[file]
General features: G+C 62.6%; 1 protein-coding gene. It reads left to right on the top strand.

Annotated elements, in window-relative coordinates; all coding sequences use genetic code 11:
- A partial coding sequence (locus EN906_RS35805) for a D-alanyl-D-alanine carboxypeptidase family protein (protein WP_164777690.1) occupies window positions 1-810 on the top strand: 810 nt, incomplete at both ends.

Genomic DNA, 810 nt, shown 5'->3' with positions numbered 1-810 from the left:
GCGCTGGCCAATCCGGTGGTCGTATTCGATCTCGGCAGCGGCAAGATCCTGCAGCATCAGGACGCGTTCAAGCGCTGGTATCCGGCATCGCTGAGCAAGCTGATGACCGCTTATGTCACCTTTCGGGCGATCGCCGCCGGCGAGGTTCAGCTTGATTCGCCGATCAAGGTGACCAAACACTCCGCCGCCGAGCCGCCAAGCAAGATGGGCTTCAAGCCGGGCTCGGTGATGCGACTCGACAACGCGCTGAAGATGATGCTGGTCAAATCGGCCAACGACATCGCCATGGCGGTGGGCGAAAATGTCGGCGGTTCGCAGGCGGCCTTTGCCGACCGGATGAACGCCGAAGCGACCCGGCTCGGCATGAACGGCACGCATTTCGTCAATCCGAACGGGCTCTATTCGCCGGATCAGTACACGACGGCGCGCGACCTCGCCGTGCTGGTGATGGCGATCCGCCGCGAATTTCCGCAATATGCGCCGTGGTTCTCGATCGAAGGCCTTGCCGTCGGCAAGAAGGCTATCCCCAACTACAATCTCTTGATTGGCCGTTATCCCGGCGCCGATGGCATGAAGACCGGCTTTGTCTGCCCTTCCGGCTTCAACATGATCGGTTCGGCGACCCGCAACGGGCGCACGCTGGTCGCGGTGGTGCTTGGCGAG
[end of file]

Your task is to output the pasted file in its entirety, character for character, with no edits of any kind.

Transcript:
General features: G+C 62.6%; 1 protein-coding gene. It reads left to right on the top strand.

Annotated elements, in window-relative coordinates; all coding sequences use genetic code 11:
- A partial coding sequence (locus EN906_RS35805) for a D-alanyl-D-alanine carboxypeptidase family protein (protein WP_164777690.1) occupies window positions 1-810 on the top strand: 810 nt, incomplete at both ends.

Genomic DNA, 810 nt, shown 5'->3' with positions numbered 1-810 from the left:
GCGCTGGCCAATCCGGTGGTCGTATTCGATCTCGGCAGCGGCAAGATCCTGCAGCATCAGGACGCGTTCAAGCGCTGGTATCCGGCATCGCTGAGCAAGCTGATGACCGCTTATGTCACCTTTCGGGCGATCGCCGCCGGCGAGGTTCAGCTTGATTCGCCGATCAAGGTGACCAAACACTCCGCCGCCGAGCCGCCAAGCAAGATGGGCTTCAAGCCGGGCTCGGTGATGCGACTCGACAACGCGCTGAAGATGATGCTGGTCAAATCGGCCAACGACATCGCCATGGCGGTGGGCGAAAATGTCGGCGGTTCGCAGGCGGCCTTTGCCGACCGGATGAACGCCGAAGCGACCCGGCTCGGCATGAACGGCACGCATTTCGTCAATCCGAACGGGCTCTATTCGCCGGATCAGTACACGACGGCGCGCGACCTCGCCGTGCTGGTGATGGCGATCCGCCGCGAATTTCCGCAATATGCGCCGTGGTTCTCGATCGAAGGCCTTGCCGTCGGCAAGAAGGCTATCCCCAACTACAATCTCTTGATTGGCCGTTATCCCGGCGCCGATGGCATGAAGACCGGCTTTGTCTGCCCTTCCGGCTTCAACATGATCGGTTCGGCGACCCGCAACGGGCGCACGCTGGTCGCGGTGGTGCTTGGCGAG